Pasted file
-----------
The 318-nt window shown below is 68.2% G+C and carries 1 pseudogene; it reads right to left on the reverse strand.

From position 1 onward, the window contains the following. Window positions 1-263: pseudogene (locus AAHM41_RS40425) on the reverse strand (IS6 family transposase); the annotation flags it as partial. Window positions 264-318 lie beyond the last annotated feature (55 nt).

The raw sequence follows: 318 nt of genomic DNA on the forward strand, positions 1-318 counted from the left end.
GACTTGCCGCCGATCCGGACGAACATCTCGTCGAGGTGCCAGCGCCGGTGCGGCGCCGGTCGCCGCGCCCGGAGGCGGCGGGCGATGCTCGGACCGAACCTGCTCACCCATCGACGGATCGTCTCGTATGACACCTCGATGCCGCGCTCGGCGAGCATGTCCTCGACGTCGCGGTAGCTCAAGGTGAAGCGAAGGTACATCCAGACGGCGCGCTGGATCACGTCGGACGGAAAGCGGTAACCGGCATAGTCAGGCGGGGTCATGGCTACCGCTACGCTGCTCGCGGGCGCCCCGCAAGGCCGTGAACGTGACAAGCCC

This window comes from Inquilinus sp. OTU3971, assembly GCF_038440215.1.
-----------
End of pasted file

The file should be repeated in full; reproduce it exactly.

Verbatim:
The 318-nt window shown below is 68.2% G+C and carries 1 pseudogene; it reads right to left on the reverse strand.

From position 1 onward, the window contains the following. Window positions 1-263: pseudogene (locus AAHM41_RS40425) on the reverse strand (IS6 family transposase); the annotation flags it as partial. Window positions 264-318 lie beyond the last annotated feature (55 nt).

The raw sequence follows: 318 nt of genomic DNA on the forward strand, positions 1-318 counted from the left end.
GACTTGCCGCCGATCCGGACGAACATCTCGTCGAGGTGCCAGCGCCGGTGCGGCGCCGGTCGCCGCGCCCGGAGGCGGCGGGCGATGCTCGGACCGAACCTGCTCACCCATCGACGGATCGTCTCGTATGACACCTCGATGCCGCGCTCGGCGAGCATGTCCTCGACGTCGCGGTAGCTCAAGGTGAAGCGAAGGTACATCCAGACGGCGCGCTGGATCACGTCGGACGGAAAGCGGTAACCGGCATAGTCAGGCGGGGTCATGGCTACCGCTACGCTGCTCGCGGGCGCCCCGCAAGGCCGTGAACGTGACAAGCCC

This window comes from Inquilinus sp. OTU3971, assembly GCF_038440215.1.